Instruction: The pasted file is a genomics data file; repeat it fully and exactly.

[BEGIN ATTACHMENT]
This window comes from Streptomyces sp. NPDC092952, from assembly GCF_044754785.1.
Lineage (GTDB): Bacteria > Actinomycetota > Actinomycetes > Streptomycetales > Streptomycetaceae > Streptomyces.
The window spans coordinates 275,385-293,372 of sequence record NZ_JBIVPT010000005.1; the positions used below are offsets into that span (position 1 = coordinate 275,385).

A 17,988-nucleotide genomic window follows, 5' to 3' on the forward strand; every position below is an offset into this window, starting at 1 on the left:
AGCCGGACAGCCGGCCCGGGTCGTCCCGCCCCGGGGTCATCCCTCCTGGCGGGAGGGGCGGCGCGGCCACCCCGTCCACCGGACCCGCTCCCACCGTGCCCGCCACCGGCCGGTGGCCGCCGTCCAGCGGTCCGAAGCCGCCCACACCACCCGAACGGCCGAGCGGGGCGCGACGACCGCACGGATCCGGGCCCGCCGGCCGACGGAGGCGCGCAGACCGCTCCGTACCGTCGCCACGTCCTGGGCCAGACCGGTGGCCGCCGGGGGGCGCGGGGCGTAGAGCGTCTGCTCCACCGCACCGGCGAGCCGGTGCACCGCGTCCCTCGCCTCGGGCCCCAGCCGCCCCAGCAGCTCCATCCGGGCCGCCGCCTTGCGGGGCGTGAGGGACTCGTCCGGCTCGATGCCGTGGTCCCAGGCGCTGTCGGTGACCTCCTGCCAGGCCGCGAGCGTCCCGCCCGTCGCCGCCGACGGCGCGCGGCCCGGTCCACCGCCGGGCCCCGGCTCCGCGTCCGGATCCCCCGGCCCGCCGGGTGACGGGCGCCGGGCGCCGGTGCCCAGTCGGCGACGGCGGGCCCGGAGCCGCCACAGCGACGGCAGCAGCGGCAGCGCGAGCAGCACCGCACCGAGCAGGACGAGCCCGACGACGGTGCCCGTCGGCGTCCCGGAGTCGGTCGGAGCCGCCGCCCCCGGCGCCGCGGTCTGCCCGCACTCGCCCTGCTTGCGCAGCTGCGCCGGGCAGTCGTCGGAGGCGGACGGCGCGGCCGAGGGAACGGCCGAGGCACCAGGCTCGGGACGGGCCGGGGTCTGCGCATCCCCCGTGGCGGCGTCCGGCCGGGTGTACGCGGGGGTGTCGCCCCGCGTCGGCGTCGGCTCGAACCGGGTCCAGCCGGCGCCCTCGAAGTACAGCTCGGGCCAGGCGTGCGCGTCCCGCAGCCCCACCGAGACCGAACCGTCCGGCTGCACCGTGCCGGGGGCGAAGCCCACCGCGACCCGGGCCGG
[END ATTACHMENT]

This window comes from Streptomyces sp. NPDC092952, from assembly GCF_044754785.1.
Lineage (GTDB): Bacteria > Actinomycetota > Actinomycetes > Streptomycetales > Streptomycetaceae > Streptomyces.
The window spans coordinates 275,385-293,372 of sequence record NZ_JBIVPT010000005.1; the positions used below are offsets into that span (position 1 = coordinate 275,385).

A 17,988-nucleotide genomic window follows, 5' to 3' on the forward strand; every position below is an offset into this window, starting at 1 on the left:
AGCCGGACAGCCGGCCCGGGTCGTCCCGCCCCGGGGTCATCCCTCCTGGCGGGAGGGGCGGCGCGGCCACCCCGTCCACCGGACCCGCTCCCACCGTGCCCGCCACCGGCCGGTGGCCGCCGTCCAGCGGTCCGAAGCCGCCCACACCACCCGAACGGCCGAGCGGGGCGCGACGACCGCACGGATCCGGGCCCGCCGGCCGACGGAGGCGCGCAGACCGCTCCGTACCGTCGCCACGTCCTGGGCCAGACCGGTGGCCGCCGGGGGGCGCGGGGCGTAGAGCGTCTGCTCCACCGCACCGGCGAGCCGGTGCACCGCGTCCCTCGCCTCGGGCCCCAGCCGCCCCAGCAGCTCCATCCGGGCCGCCGCCTTGCGGGGCGTGAGGGACTCGTCCGGCTCGATGCCGTGGTCCCAGGCGCTGTCGGTGACCTCCTGCCAGGCCGCGAGCGTCCCGCCCGTCGCCGCCGACGGCGCGCGGCCCGGTCCACCGCCGGGCCCCGGCTCCGCGTCCGGATCCCCCGGCCCGCCGGGTGACGGGCGCCGGGCGCCGGTGCCCAGTCGGCGACGGCGGGCCCGGAGCCGCCACAGCGACGGCAGCAGCGGCAGCGCGAGCAGCACCGCACCGAGCAGGACGAGCCCGACGACGGTGCCCGTCGGCGTCCCGGAGTCGGTCGGAGCCGCCGCCCCCGGCGCCGCGGTCTGCCCGCACTCGCCCTGCTTGCGCAGCTGCGCCGGGCAGTCGTCGGAGGCGGACGGCGCGGCCGAGGGAACGGCCGAGGCACCAGGCTCGGGACGGGCCGGGGTCTGCGCATCCCCCGTGGCGGCGTCCGGCCGGGTGTACGCGGGGGTGTCGCCCCGCGTCGGCGTCGGCTCGAACCGGGTCCAGCCGGCGCCCTCGAAGTACAGCTCGGGCCAGGCGTGCGCGTCCCGCAGCCCCACCGAGACCGAACCGTCCGGCTGCACCGTGCCGGGGGCGAAGCCCACCGCGACCCGGGCCGG